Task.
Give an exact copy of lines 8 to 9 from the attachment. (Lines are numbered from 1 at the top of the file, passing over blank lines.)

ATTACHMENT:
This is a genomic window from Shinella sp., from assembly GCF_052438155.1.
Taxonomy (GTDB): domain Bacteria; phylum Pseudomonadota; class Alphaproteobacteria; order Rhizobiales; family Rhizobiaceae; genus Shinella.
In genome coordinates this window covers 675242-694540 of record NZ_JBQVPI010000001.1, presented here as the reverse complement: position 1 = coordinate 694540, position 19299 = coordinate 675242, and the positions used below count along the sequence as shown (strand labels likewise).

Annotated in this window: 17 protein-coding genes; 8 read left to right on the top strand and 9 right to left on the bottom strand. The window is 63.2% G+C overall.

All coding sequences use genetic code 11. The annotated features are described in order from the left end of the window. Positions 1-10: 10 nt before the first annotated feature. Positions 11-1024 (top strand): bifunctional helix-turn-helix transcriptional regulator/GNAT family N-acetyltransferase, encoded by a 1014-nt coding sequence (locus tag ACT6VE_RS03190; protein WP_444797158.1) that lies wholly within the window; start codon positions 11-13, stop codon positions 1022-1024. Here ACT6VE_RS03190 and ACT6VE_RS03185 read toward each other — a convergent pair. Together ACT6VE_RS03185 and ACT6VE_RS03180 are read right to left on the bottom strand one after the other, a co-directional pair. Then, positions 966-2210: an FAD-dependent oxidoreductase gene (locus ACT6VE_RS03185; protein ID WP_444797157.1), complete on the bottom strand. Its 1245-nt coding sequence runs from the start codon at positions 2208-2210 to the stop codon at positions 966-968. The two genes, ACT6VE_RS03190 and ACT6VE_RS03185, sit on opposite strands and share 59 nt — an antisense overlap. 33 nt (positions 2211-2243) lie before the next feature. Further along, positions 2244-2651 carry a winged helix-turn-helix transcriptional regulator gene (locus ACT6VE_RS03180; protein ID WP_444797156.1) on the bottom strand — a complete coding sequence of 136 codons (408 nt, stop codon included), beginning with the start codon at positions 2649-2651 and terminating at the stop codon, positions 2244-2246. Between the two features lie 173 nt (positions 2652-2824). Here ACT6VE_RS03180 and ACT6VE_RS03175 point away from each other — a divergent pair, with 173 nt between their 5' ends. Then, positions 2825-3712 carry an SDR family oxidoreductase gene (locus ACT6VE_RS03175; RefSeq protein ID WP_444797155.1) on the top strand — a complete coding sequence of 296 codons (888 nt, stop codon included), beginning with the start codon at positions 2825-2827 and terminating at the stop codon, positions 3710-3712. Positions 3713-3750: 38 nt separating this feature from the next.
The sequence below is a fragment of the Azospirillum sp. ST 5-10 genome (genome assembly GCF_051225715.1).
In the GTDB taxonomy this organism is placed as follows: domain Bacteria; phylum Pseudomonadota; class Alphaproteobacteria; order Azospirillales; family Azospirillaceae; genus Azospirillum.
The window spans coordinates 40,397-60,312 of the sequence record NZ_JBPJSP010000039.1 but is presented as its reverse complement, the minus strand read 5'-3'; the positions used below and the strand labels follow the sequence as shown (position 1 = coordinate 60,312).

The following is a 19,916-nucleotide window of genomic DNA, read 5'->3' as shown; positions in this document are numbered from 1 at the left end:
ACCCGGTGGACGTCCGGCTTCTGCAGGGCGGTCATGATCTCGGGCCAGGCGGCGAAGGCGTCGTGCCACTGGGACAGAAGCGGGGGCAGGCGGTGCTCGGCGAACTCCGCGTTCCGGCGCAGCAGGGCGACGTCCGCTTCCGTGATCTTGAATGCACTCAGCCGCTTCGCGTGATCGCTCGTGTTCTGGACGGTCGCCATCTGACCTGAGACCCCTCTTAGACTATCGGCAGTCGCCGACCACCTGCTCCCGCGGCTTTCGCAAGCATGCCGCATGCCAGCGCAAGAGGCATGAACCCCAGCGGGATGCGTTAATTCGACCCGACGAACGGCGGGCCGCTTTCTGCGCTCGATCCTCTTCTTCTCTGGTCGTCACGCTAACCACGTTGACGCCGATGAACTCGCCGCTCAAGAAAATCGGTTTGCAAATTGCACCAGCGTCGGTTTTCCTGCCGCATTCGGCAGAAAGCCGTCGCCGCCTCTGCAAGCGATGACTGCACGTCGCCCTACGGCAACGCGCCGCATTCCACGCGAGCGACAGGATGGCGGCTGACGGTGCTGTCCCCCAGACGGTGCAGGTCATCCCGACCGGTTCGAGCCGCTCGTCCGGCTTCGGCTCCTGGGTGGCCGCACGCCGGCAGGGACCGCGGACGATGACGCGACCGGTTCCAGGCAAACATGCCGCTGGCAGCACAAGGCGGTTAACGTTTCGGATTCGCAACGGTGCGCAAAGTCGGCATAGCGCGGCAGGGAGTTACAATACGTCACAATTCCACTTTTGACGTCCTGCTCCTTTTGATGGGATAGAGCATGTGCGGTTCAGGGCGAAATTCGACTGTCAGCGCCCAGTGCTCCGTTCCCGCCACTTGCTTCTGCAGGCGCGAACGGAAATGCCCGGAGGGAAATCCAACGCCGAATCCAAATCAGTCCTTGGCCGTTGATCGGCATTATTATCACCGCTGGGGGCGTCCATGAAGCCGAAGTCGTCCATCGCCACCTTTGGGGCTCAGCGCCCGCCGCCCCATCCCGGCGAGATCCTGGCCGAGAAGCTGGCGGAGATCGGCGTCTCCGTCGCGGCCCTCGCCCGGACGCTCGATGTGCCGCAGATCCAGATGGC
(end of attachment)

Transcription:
The window spans coordinates 40,397-60,312 of the sequence record NZ_JBPJSP010000039.1 but is presented as its reverse complement, the minus strand read 5'-3'; the positions used below and the strand labels follow the sequence as shown (position 1 = coordinate 60,312).

The following is a 19,916-nucleotide window of genomic DNA, read 5'->3' as shown; positions in this document are numbered from 1 at the left end: